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IT was the thought that counted. The essence of what makes Wayne Rooney the perfect 10 right now was there in the way he executed Manchester United’s second goal.

The finish was sublime, and Nani’s through-pass very nice indeed. Any striker would have appreciated it.

Yet not any striker would have thought as clearly as Rooney as it arrived at his feet and Christian Abbiati, the AC Milan goalkeeper, advanced.

He had many choices at that moment. To get the ball under control and try to take it on and around was the favourite. To strike his shot as hard and as quickly as possible on the half-volley from range was another option, the drawback being that snatching at his chance could force it wide.

So Rooney did neither. He is making all the right moves now, all the right choices, and he knocked the ball, with the outside of his boot, in the precise place Abbiati was least expecting it: the inside. The finish was both understated and audacious, because it afforded the slightest touch.

Yet Rooney executed it so deftly, so sweetly, that there was never a hope of running it down on its way into goal. Within 30 minutes the news had filtered through that Lyon had equalised and Real Madrid, and Cristiano Ronaldo, were on their way out of Europe. Be careful what you wish for would appear to be the message here.

Ronaldo wanted Real Madrid for two years before he left and it would be too soon to have regrets. The surprise is that, so far, Manchester United have not been given reason to rue his departure, either. Rooney has seen to that. He has confounded expectations with 30 goals and is on course to overtake Ronaldo’s 42.

If he does it will be one of the greatest feats in the history of the modern game. Ronaldo scored 42 goals naturally. His total grew organically through the season, without pressure.

Rooney, by contrast, knew he had to make up Ronaldo’s shortfall. It seemed, to these eyes and many others, an impossible, overwhelming task. He is on course to achieve it, and more. Madrid, meanwhile, will host the Champions League final this season, but will not feature in it.

If Rooney and Ronaldo are to go head-to-head this season it will be at the World Cup, not the Bernabeu.

Losing Ronaldo has, strangely, given Manchester United a new player. On nights like this, Rooney would once have been consigned to the wide channels, with Ronaldo played down the centre.

Sir Alex Ferguson could not trust Ronaldo to perform the first duty of the high, wide player, which is to stop the full back coming out. Rooney, he knew, was dutiful.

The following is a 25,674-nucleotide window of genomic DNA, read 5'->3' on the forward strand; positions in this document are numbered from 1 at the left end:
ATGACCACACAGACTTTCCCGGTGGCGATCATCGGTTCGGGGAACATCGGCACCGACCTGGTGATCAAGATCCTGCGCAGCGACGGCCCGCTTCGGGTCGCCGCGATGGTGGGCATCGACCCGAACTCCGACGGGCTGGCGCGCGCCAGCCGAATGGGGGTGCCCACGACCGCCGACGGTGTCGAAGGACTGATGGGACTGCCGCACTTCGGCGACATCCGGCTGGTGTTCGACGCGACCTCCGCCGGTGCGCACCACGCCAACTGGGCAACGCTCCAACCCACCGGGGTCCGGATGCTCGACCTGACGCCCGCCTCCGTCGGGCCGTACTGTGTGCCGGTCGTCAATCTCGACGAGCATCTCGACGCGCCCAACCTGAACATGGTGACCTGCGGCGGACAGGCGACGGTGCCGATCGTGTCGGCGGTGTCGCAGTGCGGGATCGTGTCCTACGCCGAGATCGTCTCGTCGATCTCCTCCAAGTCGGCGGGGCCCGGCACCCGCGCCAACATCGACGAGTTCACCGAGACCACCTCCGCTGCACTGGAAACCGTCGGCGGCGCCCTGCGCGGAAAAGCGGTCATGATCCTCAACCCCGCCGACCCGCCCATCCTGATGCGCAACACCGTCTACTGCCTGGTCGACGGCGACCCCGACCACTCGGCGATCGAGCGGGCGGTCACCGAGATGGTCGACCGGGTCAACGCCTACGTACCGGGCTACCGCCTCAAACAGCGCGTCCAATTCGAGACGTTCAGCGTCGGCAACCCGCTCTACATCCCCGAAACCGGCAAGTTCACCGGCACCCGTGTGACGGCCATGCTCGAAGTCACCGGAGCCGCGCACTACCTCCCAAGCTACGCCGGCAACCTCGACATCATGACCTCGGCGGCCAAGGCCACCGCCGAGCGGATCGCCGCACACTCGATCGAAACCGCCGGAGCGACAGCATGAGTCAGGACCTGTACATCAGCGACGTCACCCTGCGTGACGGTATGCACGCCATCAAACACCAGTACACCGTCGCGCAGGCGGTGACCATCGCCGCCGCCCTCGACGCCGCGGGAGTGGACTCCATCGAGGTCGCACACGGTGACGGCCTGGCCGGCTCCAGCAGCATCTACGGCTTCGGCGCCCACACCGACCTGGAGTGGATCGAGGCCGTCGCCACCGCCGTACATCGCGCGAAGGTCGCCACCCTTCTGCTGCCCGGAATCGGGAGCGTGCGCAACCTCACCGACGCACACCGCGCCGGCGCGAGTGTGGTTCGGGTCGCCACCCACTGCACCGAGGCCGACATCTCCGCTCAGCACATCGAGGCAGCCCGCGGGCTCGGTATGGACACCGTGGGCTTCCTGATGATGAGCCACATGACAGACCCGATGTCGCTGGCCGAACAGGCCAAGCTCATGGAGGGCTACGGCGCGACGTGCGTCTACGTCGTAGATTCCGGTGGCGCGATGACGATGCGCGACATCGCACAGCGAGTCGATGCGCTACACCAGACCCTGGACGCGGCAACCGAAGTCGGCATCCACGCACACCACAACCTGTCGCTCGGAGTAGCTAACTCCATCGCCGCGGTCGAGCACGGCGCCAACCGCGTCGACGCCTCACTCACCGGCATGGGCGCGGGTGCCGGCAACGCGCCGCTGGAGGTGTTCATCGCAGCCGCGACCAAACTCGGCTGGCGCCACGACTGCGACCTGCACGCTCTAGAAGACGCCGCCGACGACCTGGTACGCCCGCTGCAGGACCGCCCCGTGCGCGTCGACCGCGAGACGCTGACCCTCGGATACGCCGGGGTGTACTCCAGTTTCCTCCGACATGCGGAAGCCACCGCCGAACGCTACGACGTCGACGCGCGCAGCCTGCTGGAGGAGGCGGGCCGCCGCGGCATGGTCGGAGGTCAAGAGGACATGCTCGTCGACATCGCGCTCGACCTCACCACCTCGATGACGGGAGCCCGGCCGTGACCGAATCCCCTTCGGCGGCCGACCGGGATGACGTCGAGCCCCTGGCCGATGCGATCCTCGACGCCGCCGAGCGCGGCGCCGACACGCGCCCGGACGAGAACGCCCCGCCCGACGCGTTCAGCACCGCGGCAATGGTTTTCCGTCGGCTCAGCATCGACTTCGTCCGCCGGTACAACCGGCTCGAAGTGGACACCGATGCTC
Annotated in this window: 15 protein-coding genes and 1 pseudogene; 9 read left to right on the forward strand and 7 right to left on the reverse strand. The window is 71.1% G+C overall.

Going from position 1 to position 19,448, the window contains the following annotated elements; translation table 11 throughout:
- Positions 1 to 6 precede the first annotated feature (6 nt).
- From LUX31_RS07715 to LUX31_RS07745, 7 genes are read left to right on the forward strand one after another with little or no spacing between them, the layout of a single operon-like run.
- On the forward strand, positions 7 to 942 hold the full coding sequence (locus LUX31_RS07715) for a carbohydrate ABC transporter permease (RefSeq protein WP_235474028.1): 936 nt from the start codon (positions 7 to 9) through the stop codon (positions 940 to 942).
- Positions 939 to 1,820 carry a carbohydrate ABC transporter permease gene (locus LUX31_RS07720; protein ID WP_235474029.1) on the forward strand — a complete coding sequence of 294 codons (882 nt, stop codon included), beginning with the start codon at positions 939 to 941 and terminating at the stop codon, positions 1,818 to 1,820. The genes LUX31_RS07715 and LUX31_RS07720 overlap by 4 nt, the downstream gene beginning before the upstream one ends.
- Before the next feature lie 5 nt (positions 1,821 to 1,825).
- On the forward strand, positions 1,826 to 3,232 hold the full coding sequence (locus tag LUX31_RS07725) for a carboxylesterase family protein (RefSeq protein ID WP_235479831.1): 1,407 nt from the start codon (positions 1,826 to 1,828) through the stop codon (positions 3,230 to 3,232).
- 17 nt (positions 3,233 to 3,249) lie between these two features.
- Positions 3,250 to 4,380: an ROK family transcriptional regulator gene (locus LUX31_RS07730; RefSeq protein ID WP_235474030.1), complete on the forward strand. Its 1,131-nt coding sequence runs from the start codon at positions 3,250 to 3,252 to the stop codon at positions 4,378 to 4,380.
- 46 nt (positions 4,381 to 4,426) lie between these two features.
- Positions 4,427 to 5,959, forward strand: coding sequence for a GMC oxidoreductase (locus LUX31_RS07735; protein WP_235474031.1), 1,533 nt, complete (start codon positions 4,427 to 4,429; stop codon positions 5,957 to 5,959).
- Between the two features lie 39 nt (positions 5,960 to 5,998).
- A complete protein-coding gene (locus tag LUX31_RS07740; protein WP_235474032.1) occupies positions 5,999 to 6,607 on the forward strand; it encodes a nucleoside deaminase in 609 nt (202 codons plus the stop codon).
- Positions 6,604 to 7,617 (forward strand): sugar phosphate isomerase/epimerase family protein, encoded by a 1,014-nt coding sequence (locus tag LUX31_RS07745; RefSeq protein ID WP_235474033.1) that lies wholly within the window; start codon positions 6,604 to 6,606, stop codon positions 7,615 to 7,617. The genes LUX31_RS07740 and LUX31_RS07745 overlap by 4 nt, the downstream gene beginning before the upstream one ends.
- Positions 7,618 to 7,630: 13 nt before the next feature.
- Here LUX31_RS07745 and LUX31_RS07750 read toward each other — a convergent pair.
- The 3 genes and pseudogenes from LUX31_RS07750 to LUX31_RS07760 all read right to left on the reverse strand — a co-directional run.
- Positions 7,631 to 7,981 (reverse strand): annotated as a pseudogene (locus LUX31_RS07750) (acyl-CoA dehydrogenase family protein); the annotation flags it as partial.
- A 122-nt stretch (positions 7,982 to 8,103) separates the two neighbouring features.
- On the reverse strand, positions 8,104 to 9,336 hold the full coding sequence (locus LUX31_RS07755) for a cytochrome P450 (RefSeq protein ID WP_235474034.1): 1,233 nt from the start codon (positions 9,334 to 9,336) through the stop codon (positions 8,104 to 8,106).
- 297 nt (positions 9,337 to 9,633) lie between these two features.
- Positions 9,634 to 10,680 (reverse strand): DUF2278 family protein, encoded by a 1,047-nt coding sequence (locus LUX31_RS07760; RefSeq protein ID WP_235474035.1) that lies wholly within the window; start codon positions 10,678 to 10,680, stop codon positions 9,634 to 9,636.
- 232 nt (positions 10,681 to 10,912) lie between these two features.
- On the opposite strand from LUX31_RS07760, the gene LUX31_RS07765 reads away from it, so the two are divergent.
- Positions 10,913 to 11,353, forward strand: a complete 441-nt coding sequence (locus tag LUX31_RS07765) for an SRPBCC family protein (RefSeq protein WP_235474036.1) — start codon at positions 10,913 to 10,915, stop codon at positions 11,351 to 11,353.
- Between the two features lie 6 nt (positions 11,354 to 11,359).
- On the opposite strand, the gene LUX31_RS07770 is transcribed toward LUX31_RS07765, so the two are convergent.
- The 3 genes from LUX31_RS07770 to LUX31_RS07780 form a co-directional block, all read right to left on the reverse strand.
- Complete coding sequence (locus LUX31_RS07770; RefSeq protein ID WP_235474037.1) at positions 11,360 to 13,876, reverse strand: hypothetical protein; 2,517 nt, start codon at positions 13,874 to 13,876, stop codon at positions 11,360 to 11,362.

Yet freed of these responsibilities — and Rooney still expounds more energy, even in his new role — Rooney has taken flight this season. He destroyed AC Milan here, the 7-2 scoreline a massive humiliation for the Italians.

Quite simply, Rooney unnerved them. As promisingly as Milan started in the San Siro stadium two weeks ago, so United began here, and Rooney looked a monster of a player.

In many ways, watching him now underlines how exceptional Barcelona were last season because to have this player, and Ronaldo — with seven goals still the top scorer in the Champions League, despite Madrid’s exit — in the same team and not to win the competition seems barely believable.

The only explanation can be that when Ronaldo was here, Rooney was unable to influence the game in the same way and was often relegated to the role of high-class water carrier. He is too good for that, but it says something of the man that he never complained.

Maybe that is Manchester United’s secret this season: 11 water carriers, where previously there were 10.

Ronaldo knows his worth to any team does not lie in defence but Rooney has never been too proud to put in a shift. He scores headers like an old-fashioned centre half and does the donkeywork like one, too.

When Gary Neville provided the cross for his first goal and then jumped into his arms, it was the coming together of a shared philosophy that has stretched across generations under Sir Alex Ferguson at Old Trafford. Age, and some would argue plenty of ability, may separate them, but they share a work ethic that comes straight from the top.

United’s ethos shone through here. Madrid are not a team this season, they are a project, the vision of Florentino Perez, the owner, who assembled one group of galacticos in his first term and has now put together another. The old problems remain, though: a team built around the talent of two or three outstanding forwards is as lop-sided as one that is focused solely on defence and counter-attack. — Daily Mail.

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